Avoiding Facebook foibles

OK, so I’m not exactly what you would call an early adopter. After avoiding the inevitable for a couple of years, I finally signed up for a Facebook account some time in 2008 on the advice of some well-meaning friends (the old-school kind, not the Facebook kind) who suggested it would be good for my then-consulting and freelance business. As they say, it seemed like a good idea at the time.

Now, about five years later, I am happily ensconced in my career as managing editor of Corporate Meetings and Events magazine and have little need for my personal Facebook account. I seldom post anything, mainly due to lack of time, but I do check out the news feed from time to time to see what my admittedly small cadre of Facebook friends (mostly relatives and fellow Toastmasters) are up to.

Losing appeal

Although I do not use Facebook much for business anymore, I understand the benefits of being active in all forms of social media when it comes to building a business and staying connected to your industry. In particular, I am now a Twitter fan and follow a number of experts within the meetings industry, many of whom are readers of our publication. By and large, I find Twitter and LinkedIn groups to be two of the best means of staying informed on what’s happening in the meetings industry. But Facebook has lost much of its allure for me and here’s why.

Marketers, especially those who just don’t get the right way to do it on Facebook, are ruining the party for me. As an example, I have a couple of “friends” who are active in the network marketing industry and are definitely passionate about their products and business opportunity. However, their incessant postings about their latest “challenge party” or product success story have motivated me to perform the digitial equivalent of shunning: delisting them from my news feed. Although I haven’t reached the point yet of outright “unfriending” them (seems a little harsh, not to mention grammatically troublesome), I am definitely tired of being subjected to the same old noise about what is so great about their business and products. So I simply decided to turn off the noise.

Annoyance avoidance

Now, I should say that these are perfectly nice people who probably do feel an authentic desire to improve the lives of others (or whatever their upline sponsor told them to say). But if they employed the same tactics at, say, a dinner party I was attending, here’s how I envision the conversation going:

Me: Hey, (insert name of Facebook Spammer, i.e. Fred, here) – how have you been?

Fred: Just great! And did you know I had a challenge party where 10 people signed up to lose weight on my company’s fantastic products? You need to try them too!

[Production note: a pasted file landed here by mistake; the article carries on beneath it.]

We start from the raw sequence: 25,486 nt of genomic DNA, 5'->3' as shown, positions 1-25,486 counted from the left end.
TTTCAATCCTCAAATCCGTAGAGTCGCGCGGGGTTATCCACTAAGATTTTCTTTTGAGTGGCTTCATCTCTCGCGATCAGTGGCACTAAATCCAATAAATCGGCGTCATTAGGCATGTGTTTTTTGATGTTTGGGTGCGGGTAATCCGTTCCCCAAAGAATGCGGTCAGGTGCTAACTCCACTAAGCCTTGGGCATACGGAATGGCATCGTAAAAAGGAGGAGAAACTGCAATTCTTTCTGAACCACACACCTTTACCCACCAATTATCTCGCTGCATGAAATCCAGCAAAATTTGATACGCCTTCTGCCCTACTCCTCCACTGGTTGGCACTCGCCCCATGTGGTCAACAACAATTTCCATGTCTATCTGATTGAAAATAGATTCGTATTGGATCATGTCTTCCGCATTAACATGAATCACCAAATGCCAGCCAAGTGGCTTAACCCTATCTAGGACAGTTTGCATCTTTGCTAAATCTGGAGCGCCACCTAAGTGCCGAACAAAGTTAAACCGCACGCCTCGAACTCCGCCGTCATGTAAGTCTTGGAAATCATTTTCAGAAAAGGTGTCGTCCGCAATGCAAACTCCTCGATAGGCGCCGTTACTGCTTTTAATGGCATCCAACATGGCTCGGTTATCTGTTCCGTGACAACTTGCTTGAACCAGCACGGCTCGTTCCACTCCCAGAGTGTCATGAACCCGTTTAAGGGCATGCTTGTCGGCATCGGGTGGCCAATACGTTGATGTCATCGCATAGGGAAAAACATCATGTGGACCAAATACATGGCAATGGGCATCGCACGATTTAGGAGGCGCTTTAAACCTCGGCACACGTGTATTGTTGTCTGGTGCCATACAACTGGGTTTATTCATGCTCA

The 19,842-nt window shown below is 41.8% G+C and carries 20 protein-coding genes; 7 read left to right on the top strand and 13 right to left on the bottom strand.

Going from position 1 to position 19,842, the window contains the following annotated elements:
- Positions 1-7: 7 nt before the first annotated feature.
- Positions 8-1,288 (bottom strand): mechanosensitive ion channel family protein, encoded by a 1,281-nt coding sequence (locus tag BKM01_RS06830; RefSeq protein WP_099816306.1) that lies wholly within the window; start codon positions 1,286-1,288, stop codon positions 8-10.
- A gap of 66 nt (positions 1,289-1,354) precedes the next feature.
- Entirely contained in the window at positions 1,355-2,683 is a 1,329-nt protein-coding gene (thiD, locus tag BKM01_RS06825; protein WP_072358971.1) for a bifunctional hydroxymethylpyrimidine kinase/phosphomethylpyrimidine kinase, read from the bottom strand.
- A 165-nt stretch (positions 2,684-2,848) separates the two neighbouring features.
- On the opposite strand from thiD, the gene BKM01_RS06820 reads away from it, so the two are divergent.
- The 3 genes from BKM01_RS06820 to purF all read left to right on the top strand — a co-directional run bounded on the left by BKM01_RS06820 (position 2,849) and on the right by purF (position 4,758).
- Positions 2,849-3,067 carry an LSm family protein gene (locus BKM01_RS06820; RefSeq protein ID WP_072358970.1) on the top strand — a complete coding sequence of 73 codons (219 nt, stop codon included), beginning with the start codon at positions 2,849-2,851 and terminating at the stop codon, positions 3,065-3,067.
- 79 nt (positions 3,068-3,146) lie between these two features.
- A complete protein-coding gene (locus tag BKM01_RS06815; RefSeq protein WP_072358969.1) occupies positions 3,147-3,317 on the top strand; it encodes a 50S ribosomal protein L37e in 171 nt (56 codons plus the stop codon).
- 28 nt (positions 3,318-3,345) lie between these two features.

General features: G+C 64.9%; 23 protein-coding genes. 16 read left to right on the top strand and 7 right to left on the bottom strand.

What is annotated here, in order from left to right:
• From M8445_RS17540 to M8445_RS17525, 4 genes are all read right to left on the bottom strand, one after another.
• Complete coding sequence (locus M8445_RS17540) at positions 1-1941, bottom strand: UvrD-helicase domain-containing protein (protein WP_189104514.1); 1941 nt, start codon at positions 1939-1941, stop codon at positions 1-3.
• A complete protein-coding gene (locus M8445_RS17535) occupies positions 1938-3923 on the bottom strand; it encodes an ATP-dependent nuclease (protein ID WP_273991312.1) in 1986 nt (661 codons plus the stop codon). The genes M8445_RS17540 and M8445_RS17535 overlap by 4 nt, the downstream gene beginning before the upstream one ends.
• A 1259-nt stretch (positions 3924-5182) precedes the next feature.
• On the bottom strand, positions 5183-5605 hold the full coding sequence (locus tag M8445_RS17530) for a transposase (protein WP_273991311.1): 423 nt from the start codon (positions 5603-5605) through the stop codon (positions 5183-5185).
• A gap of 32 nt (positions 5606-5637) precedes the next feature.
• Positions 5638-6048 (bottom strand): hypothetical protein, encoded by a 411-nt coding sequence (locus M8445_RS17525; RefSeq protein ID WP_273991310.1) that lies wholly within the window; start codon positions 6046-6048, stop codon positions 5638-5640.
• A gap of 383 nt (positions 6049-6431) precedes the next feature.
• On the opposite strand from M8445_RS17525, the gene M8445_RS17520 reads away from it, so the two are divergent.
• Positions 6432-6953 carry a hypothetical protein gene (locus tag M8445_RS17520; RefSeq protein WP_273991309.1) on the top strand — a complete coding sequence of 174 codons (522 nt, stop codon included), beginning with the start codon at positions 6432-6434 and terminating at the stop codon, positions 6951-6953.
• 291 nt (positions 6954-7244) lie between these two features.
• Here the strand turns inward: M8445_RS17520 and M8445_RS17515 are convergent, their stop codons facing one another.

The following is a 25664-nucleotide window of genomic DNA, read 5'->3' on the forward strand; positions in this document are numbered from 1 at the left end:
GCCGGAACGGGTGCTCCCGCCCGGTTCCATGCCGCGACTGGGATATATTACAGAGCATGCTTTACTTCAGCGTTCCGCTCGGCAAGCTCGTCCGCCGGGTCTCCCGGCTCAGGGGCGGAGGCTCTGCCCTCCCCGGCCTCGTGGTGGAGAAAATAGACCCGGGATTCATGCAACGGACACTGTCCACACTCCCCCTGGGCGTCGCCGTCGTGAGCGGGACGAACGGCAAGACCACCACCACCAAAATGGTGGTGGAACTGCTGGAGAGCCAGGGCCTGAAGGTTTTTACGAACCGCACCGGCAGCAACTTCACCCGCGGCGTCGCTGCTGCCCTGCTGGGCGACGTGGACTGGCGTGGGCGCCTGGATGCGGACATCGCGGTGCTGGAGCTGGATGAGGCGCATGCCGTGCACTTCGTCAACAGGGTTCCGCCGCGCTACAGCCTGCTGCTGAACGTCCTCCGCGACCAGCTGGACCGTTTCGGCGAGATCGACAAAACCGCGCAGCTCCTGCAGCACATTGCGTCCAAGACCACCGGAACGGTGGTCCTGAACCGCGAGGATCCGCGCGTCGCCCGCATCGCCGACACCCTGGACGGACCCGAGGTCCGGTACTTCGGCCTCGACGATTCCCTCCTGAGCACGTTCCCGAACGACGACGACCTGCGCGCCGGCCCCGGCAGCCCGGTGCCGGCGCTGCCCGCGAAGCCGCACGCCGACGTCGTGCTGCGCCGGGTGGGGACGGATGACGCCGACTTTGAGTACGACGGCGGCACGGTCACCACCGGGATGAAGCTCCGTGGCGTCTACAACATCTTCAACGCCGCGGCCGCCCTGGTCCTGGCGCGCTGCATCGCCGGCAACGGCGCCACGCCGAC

Me: Why, am I fat?

Fred: No, but, um, well, doesn’t everybody want to lose a few pounds?

Me: Probably, but what happened to eating good food like fruits vegetables and lean protein and working out? I think I’ll stick with that.

Fred: Oh, that’s OK too but my friend Barney lost 25 pounds in one month by drinking our delicious shakes. Don’t you want to know how you can get these products at a discount and make money too?

Me: Not really. Hey, look! Isn’t that guy over there about to put straws up his nose? Gotta go!

Let’s be clear, I am not suggesting that meeting planners are as annoying as this when it comes promoting their business or providing content on Facebook, Twitter or any other type of content marketing. What I am trying to point out is that unless your posts are creating value and providing some sort of useful, credible information that isn’t overtly promoting your own company or services, who are you annoying?

For some great tips and advice on how you can make the most of social media, check out our articles at http://corporatemeetingsnetwork.ca/category/event-operations/social-media-technology/. After all, the last thing you want to do is have your audience or potential clients go off searching for the guy inserting those digital straws up his nose.

About the author:

Sean Moon brings more than 20 years of senior communications experience to the MediaEdge team. His experience includes several years as an editor with the Canadian Press, 10 years as the Corporate Communications Director of an international nutrition marketing company, several years in the magazine advertising industry and more than five years as a communications and PR consultant. He has also worked extensively in magazine production, corporate event planning, public relations and marketing communications.

This entry was posted in Blog.

Venue & Supplier Profiles